In August of 1982 Coleco entered the console market with the release of the ColecoVision. The ColecoVision was similar in style to Mattel’s Intellivision and approach at being expandable by offering hardware add-ons. The ColecoVision was more powerful than any of its competitors when the system launched. Coleco took a different approach than Mattel by working with established companies that had popular arcade titles to get them ported to their new console instead of focusing on creating new content. The ColecoVision was powerful enough to have arcade games ported to it without any loss in graphics or gameplay.
Coleco was able to offer the best arcade experience in a home console and was able to obtain exclusive content from arcade manufactures like Sega, Konami and Nintendo. The system was released with the enormously successful arcade game “Donkey Kong” bundled in with the system and sold for $175. The ColecoVision was an instant hit and sold over a million units within its first year on the market.
The ColecoVision’s controller was very similar to the Intellivision’s controller by offering a 12 button keypad designed that could be used with custom overlays that mapped the keys for a particular game and a set of side buttons. The main difference between the two controllers was that the ColecoVision version used a Joystick instead of a circular control disc that was offered with the Intellivision controller.
With Atari having the vast majority of the install base both Mattel and Coleco targeted the Atari 2600 in their advertisement instead of marketing their systems against each other. Coleco launched its first Expansion Module before the end of 1982 which gave the ColecoVision the ability to play any Atari 2600 game on its console. The Expansion Module sold for $60 and simply plugged into the Expansion Module Interface slot located on the front of the console. Not only did this give owners of the ColecoVision the ability to play Atari 2600 games but also allowed the use of Atari joysticks as the Expansion Module had ports in the front that were compatible with all Atari 2600 controllers.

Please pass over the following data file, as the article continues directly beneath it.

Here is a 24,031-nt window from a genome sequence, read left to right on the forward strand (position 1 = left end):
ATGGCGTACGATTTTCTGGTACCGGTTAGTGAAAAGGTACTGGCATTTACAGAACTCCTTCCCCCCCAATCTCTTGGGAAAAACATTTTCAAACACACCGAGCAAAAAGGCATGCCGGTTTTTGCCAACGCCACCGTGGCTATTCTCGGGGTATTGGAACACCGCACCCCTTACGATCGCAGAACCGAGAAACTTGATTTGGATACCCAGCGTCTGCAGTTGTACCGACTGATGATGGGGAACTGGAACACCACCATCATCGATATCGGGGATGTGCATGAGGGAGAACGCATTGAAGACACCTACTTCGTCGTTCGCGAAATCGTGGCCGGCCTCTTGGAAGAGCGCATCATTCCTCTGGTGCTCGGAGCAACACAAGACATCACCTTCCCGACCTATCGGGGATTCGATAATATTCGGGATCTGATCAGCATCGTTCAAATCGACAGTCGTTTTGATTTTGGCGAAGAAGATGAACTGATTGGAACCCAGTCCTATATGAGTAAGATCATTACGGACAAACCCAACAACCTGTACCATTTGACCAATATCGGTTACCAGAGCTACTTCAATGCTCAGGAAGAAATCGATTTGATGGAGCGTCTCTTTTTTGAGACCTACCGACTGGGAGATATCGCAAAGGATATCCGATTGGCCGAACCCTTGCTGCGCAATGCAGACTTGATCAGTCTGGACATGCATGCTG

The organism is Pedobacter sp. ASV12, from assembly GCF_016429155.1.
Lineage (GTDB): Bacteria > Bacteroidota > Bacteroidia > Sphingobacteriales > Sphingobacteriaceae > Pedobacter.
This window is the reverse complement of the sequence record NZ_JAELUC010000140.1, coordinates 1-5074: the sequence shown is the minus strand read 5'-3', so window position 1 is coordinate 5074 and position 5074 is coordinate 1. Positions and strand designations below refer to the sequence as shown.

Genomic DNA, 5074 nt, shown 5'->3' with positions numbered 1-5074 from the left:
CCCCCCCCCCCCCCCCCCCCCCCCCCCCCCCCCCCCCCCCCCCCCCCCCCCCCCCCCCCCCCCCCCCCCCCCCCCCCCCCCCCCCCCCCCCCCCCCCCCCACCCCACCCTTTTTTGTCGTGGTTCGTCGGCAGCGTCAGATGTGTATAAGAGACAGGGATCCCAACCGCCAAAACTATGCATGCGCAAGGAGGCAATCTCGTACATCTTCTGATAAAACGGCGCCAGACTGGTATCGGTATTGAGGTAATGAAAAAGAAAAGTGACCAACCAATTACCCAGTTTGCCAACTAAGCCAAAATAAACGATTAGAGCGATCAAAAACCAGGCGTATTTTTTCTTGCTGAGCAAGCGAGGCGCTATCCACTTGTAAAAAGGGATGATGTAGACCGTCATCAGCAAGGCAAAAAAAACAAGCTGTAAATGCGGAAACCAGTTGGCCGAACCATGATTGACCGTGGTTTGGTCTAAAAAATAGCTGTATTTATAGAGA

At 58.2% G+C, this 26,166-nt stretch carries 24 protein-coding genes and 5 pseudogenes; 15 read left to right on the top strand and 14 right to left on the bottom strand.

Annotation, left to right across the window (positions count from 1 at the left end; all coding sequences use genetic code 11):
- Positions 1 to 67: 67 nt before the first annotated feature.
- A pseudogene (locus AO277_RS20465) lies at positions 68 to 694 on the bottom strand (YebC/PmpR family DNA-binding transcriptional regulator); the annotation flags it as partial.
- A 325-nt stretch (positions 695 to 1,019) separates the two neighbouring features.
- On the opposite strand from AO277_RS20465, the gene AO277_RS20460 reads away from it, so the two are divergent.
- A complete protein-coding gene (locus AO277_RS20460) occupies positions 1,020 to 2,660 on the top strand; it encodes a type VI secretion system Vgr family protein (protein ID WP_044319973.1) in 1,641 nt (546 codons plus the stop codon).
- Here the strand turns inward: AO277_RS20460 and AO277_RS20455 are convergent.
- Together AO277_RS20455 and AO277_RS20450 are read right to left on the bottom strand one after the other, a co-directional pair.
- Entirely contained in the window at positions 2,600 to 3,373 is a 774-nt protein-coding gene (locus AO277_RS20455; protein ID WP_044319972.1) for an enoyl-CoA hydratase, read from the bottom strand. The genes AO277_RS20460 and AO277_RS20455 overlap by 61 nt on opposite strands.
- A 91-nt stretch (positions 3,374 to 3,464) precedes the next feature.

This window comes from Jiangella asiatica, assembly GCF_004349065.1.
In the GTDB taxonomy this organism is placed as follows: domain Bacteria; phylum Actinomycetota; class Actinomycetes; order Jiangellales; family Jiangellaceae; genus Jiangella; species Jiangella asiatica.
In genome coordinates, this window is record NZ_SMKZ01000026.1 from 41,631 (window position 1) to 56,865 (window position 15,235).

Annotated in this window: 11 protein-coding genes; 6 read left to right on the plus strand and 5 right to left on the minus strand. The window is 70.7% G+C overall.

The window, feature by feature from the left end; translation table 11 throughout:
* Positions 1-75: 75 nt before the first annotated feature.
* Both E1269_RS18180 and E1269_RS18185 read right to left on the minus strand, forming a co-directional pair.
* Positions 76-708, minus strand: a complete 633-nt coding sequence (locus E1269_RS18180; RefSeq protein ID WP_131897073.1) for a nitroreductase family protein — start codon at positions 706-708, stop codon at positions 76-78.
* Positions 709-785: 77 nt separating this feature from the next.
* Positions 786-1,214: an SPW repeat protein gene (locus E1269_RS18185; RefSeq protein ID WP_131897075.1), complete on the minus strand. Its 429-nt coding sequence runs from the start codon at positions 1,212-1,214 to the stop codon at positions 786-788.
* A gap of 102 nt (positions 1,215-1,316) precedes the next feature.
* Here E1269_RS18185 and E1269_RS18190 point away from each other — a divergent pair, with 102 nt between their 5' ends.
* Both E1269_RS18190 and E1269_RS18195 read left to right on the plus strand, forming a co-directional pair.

Coleco’s Expansion Module did not emulate an Atari 2600 environment but was simply an Atari 2600 hardware clone. The hardware add-on only used the ColecoVision console for power and its RF connector to send video output to a television set. Atari instantly threatened to sue Coleco over the creation of the Expansion Module but Coleco’s legal team concluded that it would be completely legal to clone the Atari 2600 since all of its components were off the shelf hardware with no copyrightable software. Atari pressed this by taking Coleco to court for patent infringement, however a court ruled in Coleco’s favor just as Coleco’s legal team concluded. Since the Expansion Module did not infringe on Atari’s patents for the 2600, this opened the market for other companies to release Atari 2600 clones. Coleco even decided to make a stand-alone Atari 2600 clone named the Gemini which incorporated both a joystick and paddle on the same controller.
To stay competitive in early 1983 Mattel released a redesigned version of the Intellivision known as the Intellivision II. The system played the same games as the original Intellivision but was redesigned to be more cost efficient to manufacture. The system launched with a price tag of $150 but later dropped to $70 by the end of the 1983. The redesign also gave Mattel the ability to launch one last hardware add-on that was compatible only with the Intellivision II, the system Changer module. This plug-in hardware adapter gave the Intellivision II the ability to play Atari 2600 cartridges and allowing Mattel to advertise that the Intellivision offered more games than any other gaming console on the market.
The video game market became over saturated with competing console manufactures and a flood of low-quality games. The practice of quantity over quality became too common leaving many unsatisfied customers with their purchases. The market share was no longer sustainable resulting in the great video game crash of 1983. Revenues for video game makers dropped almost 97% in only two years. The crash almost destroyed the then-growing industry and cause newly entering companies to look for new and unique ways to win back customers. Ultimately this is what drove Nintendo to implement their seal of quality when releasing the Nintendo Entertainment System in North America. Nintendo installed a lock-out chip in their consoles which prevented any unlicensed companies from making games for their console. This gave Nintendo the ability to monitor and control the quality of titles that were being released and won back the customers that were lost at the end of the second generations of home consoles.